demurrer interposed by the appellee was sustained
without sufficient ground.
4. The judgment appealed was based on section 1540 of
the Administrative Code.
5. Appellee (CIR) however contends that the word 'all
gifts' refer clearly to donation inter vivos and cited the
doctrine in Tuason v. Posadas.
ISSUE: WON the donations should be subjected to inheritance
The gifts referred to in section 1540 of the Revised
Administrative Code are, those donations inter vivos
that take effect immediately or during the lifetime of
the donor, but are made in consideration of his death.
Gifts inter vivos, the transmission of which is not made
in consideration of the donor's death, should not be
understood as included within the said legal provision
for the reason that it would be equivalent to levying a

direct tax on property and not on the transmission

thereof, which act is not within the scope of the
provisions contained in Article XI of Chapter 40 of the
Administrative Code referring expressly to tax on
inheritances, legacies and other acquisitions mortis
Such interpretation of the law is not in conflict with the
rule laid down in the case of Tuason and Tuason vs.
Posadas (54 Phil., 289), wherein it was said that the
expression "all gifts" refers to gifts inter vivos, because
the law considers them as advances in anticipation of
inheritance in the sense that they are gifts inter vivos
made in consideration of death. In that case, it was not
held that that kind of gifts consisted in those made
completely independent of death or without regard to

G.R. No. L-29204
Dec. 29, 1928
1. Father Braulio Pineda died without any ascendants or
descendants leaving a will in which he instituted his
sister Irene Pineda as his sole heiress.
2. During his lifetime Father Braulio donated some of his
property to the six plaintiffs, his relatives, severally,
with the condition that some of them would pay him a
certain amount of rice, and others of money every
year, and with the express provision that failure to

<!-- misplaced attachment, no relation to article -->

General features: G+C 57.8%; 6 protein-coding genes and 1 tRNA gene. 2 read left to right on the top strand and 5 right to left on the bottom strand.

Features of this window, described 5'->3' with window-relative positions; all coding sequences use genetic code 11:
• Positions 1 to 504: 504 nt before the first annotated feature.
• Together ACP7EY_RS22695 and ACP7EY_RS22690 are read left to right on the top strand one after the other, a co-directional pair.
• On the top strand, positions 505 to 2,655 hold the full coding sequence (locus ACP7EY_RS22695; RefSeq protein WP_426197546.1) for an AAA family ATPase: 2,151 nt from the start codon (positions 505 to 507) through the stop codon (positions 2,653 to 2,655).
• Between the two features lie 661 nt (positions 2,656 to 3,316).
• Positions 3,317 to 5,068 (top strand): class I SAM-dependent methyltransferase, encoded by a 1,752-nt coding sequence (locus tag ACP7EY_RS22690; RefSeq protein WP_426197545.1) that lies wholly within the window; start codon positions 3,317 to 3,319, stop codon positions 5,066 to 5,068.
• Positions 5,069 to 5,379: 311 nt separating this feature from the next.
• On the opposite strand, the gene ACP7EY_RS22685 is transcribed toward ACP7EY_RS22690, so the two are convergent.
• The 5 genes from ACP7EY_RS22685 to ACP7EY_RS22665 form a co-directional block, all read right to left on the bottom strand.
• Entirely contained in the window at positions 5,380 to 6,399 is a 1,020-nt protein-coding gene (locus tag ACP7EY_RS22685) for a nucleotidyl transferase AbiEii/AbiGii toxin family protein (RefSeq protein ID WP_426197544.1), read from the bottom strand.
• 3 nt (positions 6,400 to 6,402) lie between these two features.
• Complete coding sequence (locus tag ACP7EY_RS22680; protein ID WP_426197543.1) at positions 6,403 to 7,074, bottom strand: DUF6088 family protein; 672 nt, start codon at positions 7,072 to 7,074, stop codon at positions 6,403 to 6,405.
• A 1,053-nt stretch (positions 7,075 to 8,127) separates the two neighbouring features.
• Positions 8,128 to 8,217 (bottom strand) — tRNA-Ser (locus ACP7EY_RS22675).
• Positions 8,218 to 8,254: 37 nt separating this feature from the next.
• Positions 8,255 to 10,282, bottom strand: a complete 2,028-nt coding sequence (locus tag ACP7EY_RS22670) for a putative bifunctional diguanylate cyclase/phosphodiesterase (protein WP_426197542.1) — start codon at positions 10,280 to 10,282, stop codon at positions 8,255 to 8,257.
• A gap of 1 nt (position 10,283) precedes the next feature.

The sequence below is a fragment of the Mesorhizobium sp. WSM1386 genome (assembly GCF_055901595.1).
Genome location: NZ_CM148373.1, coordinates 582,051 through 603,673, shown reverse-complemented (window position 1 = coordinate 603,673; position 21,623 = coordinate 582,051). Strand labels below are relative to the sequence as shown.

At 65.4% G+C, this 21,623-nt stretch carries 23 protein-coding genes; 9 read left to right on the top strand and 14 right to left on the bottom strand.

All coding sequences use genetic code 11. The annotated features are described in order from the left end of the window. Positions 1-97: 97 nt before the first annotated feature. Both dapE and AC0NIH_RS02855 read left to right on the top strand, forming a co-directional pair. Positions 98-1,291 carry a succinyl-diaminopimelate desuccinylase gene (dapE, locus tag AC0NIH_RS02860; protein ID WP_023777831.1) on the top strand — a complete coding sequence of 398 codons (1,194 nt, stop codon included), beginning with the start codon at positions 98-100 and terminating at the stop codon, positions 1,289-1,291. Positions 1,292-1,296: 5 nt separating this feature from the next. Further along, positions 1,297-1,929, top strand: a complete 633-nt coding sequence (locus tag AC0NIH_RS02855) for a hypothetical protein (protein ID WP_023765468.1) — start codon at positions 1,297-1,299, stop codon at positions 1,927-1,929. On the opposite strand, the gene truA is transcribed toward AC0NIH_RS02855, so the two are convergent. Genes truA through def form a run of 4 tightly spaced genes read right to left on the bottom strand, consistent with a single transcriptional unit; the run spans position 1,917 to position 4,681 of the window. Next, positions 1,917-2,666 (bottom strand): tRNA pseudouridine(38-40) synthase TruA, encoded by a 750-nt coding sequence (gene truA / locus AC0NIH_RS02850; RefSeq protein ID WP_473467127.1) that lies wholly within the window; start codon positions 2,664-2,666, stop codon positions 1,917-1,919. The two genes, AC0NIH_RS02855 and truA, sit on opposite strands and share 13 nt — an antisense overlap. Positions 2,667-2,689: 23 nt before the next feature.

fulfill this condition would revoke the donations ipso
facto. They were accepted during Father Braulio's
lifetime by every one of the donees.
3. CIR imposed upon the 6 plaintiffs separate inheritance
taxes on the donated properties in accordance with
section 1536 of the Administrative Code. Plaintiffs then
paid the CIR sum of money as inheritance tax under
protest and filed separate civil action.
4. The trial court held in these 6 cases held that the
donations made are donations inter vivos, and
therefore not subject to inheritance tax. Hence, this
ISSUE: WON the donation made by the deceased was a
donation mortis causa, and thus imposes inheritance tax.
HELD: No. It was donation inter vivos, and therefor not
The principal characteristics of a donation mortis
causa, which distinguish it essentially from a donation
inter vivos, are that in the former it is the donor's


death that determines the acquisition of, or the right

to, the property, and that it is revocable at the will of
the donor. In the donations in question, their effect,
that is, the acquisition of, or the right to, the property,
was produced while the donor was still alive, for,
according to their expressed terms they were to have
this effect upon acceptance, and this took place during
the donor's lifetime.
o The donations were made in consideration of
the donor's affection for the donees, and of the
services they had rendered him, but he has
charged them with the obligation to pay him a
certain amount of rice and money, respectively,
each year during his lifetime, the donations to
become effective upon acceptance. They are
therefore not in the nature of donations mortis
causa but inter vivos.
Neither can these donations be considered as an
advance on inheritance or legacy, because they are
neither an inheritance nor a legacy. And it cannot be
said that the plaintiffs received such advance on
inheritance or legacy, since they were not heirs or
legatees of their predecessor in interest upon his death
(sec. 1540).